And you also care about links. Glorious, highlighted links!
At the top of my list is Tom Spurgeon's eloquent case for voting Bill Blackbeard into the Eisner Hall of Fame. Without Blackbeard, comic strip history as we know it would be greatly impoverished. He pioneered the collecting and archiving of newspaper strips by literally driving a truck around North America and grabbing newspapers before libraries threw them out. His holdings supplied the bulk of the material we all now write about (and as Spurgeon noted, his generosity was unparalleled). Plus, his Smithsonian Anthology remains a cornerstone not just of comic strip culture but of visual culture in general. So, this is one time when it really matters. Give the man his due.
Via Jeet comes this blog post about the discovery of a previously unknown George Herriman strip that may well be his very first.
Sean T. Collins reports on a good ol' fashioned DC vs. Marvel war of words.
Here's a semi-revealing post on Comets Comets from the fake CF twitter guy, recounting his travails somewhat obliquely. Ironically, this matches nicely with a New Yorker article this week on a guy named Dan Bejar who imitated the musician Dan Bejar. Fake CF didn't share CF's name, but... well, fakery and imitations -- always more enlightening for the imitator than the subject of the "experiment".
And finally, TCJ contributors Tucker Stone and Joe McCulloch present: Black Swan. Not comics, unless you count Darren Aranofsky's love of the medium and his killer collection of Hernandez Bros. art.
Well, our e-mailboxes are full, and the results are clear: No one is happy! It seems like for one reason or another, everybody is upset about the comments section these days. Some people want us to ban a few perennially controversial commenters, others want us to stop deleting their "entirely tame" comments, and still others want us to shut the whole thing down entirely, possibly to replace it with an edited letters column. That last option sounds potentially appealing, but if possible, we'd like to keep the comments around. Because when comments threads really work, they offer one of the few genuinely unique pleasures of the internet, a dynamic conversation that can't be replicated with overly edited content. However, the threads haven't really been working quite that well so far. Because of generally good experiences in the past, we've probably been a bit too lenient with our moderation here, and have erred on the side of inclusion even when it has allowed a few notable threads to descend into name-calling and blatant trolling. There is probably no way of avoiding annoying or useless comments altogether, but maybe putting a few policies into writing can help a bit with our signal-to-noise ratio.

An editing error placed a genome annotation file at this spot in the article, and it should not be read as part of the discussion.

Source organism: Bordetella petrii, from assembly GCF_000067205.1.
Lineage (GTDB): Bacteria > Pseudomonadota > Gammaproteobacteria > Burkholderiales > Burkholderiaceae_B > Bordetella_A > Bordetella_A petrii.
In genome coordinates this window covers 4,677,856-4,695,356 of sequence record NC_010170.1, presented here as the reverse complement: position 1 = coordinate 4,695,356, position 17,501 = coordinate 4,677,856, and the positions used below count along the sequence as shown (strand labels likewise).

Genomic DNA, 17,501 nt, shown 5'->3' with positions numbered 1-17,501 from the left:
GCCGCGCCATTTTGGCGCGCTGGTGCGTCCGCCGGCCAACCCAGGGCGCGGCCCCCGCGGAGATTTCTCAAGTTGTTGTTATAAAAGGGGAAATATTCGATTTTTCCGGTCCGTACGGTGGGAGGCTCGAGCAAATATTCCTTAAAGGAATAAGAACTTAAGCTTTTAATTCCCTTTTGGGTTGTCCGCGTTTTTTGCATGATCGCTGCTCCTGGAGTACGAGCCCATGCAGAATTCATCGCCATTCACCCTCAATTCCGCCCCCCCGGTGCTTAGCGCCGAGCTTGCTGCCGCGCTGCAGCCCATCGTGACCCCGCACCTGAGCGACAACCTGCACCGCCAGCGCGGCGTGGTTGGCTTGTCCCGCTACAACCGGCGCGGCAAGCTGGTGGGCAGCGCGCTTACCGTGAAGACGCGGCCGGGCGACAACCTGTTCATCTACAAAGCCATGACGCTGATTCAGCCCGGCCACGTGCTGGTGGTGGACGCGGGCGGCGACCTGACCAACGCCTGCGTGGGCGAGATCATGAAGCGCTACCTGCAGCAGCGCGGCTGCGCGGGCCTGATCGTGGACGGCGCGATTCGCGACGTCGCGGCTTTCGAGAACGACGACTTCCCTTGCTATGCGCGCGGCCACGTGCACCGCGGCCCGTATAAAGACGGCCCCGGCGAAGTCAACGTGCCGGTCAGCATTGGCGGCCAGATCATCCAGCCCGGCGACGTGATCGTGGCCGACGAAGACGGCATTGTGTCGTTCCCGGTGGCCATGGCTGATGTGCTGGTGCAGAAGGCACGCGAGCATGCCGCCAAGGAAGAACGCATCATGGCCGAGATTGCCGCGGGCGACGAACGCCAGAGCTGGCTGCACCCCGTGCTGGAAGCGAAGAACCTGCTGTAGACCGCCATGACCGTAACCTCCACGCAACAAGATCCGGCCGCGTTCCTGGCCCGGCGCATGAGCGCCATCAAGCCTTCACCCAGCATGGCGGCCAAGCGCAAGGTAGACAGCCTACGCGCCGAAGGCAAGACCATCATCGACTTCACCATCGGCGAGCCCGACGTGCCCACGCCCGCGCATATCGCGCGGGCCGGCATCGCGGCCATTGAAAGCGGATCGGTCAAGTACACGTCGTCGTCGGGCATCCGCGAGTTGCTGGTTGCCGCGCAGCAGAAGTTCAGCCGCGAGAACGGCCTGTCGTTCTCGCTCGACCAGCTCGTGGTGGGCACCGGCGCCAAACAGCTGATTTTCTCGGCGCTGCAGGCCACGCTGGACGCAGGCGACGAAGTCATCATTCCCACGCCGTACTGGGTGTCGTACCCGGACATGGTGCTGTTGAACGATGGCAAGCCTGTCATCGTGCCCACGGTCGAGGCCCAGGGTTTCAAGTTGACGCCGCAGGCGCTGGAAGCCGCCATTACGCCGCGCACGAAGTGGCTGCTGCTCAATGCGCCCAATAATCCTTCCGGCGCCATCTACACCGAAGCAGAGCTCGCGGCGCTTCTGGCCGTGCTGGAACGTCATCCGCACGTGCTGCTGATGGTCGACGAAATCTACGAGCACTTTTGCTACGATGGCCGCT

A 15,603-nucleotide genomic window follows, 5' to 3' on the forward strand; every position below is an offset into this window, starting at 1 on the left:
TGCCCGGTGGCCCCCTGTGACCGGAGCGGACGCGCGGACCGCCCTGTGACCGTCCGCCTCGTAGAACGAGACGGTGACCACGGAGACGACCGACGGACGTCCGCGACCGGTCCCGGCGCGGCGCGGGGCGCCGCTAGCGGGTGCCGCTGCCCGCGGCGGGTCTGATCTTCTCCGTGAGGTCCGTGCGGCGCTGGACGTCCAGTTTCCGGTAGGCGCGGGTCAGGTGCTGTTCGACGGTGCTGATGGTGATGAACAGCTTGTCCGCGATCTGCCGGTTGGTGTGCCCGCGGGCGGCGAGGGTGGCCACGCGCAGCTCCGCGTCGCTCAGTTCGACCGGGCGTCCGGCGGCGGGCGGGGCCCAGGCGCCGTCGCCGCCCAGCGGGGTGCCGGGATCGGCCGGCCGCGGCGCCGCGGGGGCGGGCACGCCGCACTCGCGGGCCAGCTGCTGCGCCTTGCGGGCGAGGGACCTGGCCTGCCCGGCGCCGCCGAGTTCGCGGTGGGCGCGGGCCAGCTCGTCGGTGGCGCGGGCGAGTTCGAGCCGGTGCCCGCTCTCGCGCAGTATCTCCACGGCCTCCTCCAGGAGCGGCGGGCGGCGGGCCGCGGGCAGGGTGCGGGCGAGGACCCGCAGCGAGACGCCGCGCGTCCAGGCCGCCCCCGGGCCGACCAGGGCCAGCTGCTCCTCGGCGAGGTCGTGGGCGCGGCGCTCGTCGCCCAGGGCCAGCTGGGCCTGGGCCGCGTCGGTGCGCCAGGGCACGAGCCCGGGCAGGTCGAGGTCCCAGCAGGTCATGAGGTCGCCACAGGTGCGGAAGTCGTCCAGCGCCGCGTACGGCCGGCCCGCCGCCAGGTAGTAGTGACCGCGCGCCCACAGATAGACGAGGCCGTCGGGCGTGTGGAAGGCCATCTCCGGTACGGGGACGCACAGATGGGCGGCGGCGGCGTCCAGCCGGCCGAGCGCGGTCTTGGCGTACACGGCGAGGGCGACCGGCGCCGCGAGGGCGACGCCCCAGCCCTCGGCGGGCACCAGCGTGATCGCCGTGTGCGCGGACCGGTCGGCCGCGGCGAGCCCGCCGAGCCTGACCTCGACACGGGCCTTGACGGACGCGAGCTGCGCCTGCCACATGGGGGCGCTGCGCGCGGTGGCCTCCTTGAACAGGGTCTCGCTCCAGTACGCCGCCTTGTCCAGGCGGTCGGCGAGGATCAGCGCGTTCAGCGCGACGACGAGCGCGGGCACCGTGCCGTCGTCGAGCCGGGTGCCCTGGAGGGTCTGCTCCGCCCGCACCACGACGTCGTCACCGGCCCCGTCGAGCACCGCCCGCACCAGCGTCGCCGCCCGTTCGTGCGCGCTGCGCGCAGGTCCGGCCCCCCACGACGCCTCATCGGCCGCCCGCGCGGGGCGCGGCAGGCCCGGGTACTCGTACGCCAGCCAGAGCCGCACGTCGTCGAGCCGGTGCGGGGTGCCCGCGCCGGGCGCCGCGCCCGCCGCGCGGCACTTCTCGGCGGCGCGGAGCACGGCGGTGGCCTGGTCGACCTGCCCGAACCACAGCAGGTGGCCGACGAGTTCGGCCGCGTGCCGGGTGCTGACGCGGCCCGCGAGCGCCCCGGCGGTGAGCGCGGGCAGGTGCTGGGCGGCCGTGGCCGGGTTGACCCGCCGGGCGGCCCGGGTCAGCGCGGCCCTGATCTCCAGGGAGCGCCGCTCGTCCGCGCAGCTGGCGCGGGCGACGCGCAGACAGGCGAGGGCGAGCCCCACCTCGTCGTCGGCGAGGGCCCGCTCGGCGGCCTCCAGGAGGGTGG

So starting today, the following commenting rules are under effect:
1. Comments which include ad hominem or abusive attacks on writers, commenters, or figures featured on the site will be deleted.
2. Comments which are racist, sexist, or otherwise offensive will be deleted.
3. Comments which stray too far from the topic at hand (especially when of a promotional nature) have a very good chance of being deleted. If you want to share a link, send it to Dan or myself, and maybe we'll post it. Otherwise, it better have something to do with the post or resulting discussion.
4. Comments designed to start or prolong unnecessary, unpleasant, and/or just plain ugly arguments (i.e., trolling) will be deleted.
5. Commenters who repeatedly post comments that are deemed abusive in one of these ways will be warned via e-mail. If they continue to post comments of an unwelcome nature, they will be given a week's suspension. If a third warning is necessary, the commenter in question will be banned pending further review.
That's it for now, though we reserve the right to add new rules if and when they become necessary. Remember, debate and discussion are welcome, but is important that these arguments stay civil. If you have any questions, feel free to ask below or via e-mail.